This is JFCY volunteer Bilal’s take on the “justice system” in Batman.




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The final instalment of Christopher Nolan’s Batman trilogy, The Dark Knight Rises, hit theatres this past month, concluding the franchise in a spectacular fashion. The film begins eight years since Batman vanished into the night, as a fugitive of the law. Assuming the blame for the death of D.A. Harvey Dent, the Dark Knight sacrificed everything for what he and Commissioner Gordon both hoped was the greater good.

Before I give away any spoilers, it is safe to say that Batman has everything to do with the law! Is Batman “good” because he fights bad guys to uphold the law and justice? Or is he “bad” because he operates “outside” of the law and wreaks revenge on criminals, according not to the law but to his own rules? Batman can be referred to as a “vigilante,” which is someone who “takes the law into their own hands.” Usually these people are not endorsed by the authorities in the area in which they operate. In Batman’s case, GothamCityauthorities, such as Mayor Anthony Garcia, ignore Batman’s activities when it suits them. “Official” enforcement bodies such as the police have their powers given to them by the law. Vigilantes, on the other hand, usually engage in actions which are “against” the law.

Batman and vigilantes generally justify their actions by arguing that “official” enforcement bodies have largely failed to ensure justice. In The Dark Knight Rises, the central villain, Bane, a masked terrorist, has a ruthless plan to destroy GothamCity. The police force is simply too weak to take on Bane – and thus, Batman attempts to intervene. However, when GothamCity is safe because “official” authorities are able to maintain justice, Batman is no longer needed. This is the case at the end of the second film, The Dark Knight, as most criminal activity was crushed under the weight of the anti-crime Dent Act. At the end of The Dark Knight, Batman says, “…where the law works, we have no need of a Batman.”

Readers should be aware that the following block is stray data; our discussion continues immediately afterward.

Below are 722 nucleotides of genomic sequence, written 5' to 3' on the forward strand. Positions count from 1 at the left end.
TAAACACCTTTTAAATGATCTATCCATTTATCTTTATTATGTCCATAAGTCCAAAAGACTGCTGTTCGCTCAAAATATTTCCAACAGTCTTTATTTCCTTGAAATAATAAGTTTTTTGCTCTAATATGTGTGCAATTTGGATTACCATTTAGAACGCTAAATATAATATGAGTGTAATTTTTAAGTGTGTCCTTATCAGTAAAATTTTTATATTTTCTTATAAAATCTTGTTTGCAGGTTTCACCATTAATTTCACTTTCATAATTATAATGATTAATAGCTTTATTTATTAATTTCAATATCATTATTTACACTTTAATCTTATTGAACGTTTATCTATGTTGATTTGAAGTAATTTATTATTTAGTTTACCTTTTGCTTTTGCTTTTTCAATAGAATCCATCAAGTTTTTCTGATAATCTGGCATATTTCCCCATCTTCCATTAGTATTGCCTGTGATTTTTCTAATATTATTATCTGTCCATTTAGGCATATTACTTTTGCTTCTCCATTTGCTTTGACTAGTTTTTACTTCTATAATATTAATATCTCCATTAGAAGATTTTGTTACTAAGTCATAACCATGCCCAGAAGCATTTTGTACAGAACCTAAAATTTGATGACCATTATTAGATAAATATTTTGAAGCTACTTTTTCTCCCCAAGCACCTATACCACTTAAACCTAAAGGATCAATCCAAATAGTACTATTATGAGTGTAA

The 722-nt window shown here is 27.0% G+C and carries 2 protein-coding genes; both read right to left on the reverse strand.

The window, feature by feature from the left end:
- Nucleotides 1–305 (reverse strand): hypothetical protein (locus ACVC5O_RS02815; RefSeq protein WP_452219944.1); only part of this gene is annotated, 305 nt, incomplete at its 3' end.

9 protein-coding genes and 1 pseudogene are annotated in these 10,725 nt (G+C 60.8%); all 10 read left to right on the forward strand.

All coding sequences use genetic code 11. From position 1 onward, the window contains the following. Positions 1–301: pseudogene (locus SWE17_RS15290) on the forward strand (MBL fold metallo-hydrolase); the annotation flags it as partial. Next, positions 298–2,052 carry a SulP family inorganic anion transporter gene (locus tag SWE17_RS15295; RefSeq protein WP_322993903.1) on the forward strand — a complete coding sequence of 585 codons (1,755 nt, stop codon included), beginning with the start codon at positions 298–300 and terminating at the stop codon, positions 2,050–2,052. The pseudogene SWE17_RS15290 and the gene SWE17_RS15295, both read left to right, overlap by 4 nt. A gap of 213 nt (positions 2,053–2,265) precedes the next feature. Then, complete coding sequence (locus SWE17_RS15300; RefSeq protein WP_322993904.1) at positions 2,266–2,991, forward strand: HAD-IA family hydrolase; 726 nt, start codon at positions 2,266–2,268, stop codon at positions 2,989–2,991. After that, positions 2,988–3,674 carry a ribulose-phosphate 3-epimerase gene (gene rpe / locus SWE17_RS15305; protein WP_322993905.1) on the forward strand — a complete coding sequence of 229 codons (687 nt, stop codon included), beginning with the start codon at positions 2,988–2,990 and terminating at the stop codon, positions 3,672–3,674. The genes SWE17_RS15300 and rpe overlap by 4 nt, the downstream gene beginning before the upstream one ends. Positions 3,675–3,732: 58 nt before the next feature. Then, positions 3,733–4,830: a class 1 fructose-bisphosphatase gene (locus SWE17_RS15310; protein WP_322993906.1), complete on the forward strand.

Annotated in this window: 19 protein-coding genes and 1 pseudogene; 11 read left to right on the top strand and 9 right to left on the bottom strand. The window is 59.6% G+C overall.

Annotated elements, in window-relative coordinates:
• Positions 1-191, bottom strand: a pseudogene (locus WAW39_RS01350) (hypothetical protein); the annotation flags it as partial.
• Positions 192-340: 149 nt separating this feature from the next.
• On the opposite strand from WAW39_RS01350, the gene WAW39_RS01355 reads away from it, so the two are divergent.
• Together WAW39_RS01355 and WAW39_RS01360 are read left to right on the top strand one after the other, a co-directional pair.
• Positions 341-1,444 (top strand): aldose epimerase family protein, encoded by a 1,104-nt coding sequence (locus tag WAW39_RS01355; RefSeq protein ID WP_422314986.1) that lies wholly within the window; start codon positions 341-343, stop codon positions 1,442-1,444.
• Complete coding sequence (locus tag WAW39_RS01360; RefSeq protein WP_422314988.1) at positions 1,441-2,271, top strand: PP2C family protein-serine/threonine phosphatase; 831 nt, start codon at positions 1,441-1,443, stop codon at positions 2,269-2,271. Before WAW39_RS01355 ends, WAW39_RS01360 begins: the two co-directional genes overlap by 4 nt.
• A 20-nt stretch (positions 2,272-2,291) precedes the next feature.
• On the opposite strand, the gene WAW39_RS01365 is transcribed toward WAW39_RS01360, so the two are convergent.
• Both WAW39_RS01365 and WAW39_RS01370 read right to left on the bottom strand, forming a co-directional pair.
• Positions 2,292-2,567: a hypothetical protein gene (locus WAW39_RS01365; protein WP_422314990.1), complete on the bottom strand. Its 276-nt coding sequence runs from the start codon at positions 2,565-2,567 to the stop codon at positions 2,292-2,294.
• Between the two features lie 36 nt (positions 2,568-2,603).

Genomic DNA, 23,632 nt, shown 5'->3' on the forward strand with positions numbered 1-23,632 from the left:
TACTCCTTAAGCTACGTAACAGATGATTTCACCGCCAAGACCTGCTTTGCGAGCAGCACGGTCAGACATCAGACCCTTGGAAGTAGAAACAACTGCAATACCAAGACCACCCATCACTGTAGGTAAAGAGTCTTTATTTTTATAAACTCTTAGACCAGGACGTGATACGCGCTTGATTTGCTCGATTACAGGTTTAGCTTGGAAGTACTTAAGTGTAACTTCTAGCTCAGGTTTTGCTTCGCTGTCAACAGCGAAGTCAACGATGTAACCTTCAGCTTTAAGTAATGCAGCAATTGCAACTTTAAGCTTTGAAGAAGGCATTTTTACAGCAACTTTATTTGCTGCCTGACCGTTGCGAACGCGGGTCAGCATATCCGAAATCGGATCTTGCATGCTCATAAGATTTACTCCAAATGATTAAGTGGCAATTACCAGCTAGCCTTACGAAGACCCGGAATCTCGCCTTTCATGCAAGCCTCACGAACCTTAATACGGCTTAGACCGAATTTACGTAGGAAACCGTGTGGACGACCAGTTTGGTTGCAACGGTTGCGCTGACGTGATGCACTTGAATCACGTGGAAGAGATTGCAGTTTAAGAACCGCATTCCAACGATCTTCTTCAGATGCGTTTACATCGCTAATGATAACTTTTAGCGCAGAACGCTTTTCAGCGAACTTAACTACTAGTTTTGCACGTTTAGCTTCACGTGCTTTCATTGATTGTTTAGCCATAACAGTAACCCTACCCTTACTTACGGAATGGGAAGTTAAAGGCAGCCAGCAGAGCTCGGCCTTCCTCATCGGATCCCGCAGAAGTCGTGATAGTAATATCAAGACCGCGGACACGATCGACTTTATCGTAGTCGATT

How do we know if the law “works?” The Batman trilogy features a number of memorable villains who wreak havoc on the lives of GothamCity’s citizens. People are killed, banks are robbed, and children are kidnapped. When society’s legal institutions fail to provide safety, enforcement bodies do not catch criminals and courts do not ensure they are locked away for a long time. The Batman trilogy illustrates that “justice” encompasses our right to safety, as well as ensuring punishment to those who do harm.  In my opinion, one of the signs that the law is “working” is if justice is served or not; when it is not, Batman steps in. But is this “legal?” The law allows us to take things into our hands to protect ourselves (within reason) when the law fails, but would not necessarily permit one to go out of their way to protect others.


To bring it back to our original question, is Batman “good” or “bad?” Batman may uphold law and justice, but he operates outside of Gotham’s legal institutions. In the movies, this question in unambiguous – obviously Batman is good! This is because the villains are so bad, that if Batman brings them to some semblance of justice, even from “outside” of the law, this is justified. However, Batman’s form of justice is different from our notion of it. Our society upholds due process, “innocent until proven guilty,” the need for evidence in court, an adjudicator (judge) or adjudicative body (jury). We have a system with checks and balances to deliver our justice. Batman does not necessarily follow the same due process when killing the Joker for instance. However, the citizens of GothamCity believe justice was served after the death of the Joker, simply because the Joker is so obviously guilty. In real life, it is not always clear that someone is evil or that they acted wrongly. If this was clear, we would not necessarily need courts and other legal institutions to catch and try criminals.   


Check out the latest film The Dark Knight Rises and see for yourself if justice is served and who this Batman really is! Although a character like Batman makes for a very entertaining film, Canadian citizens must act within the boundaries of the legal system to advocate for justice. It is through exercising our legal and democratic rights that we must seek change.
 This opinion post was written by PLE Team volunteer Bilal Manji.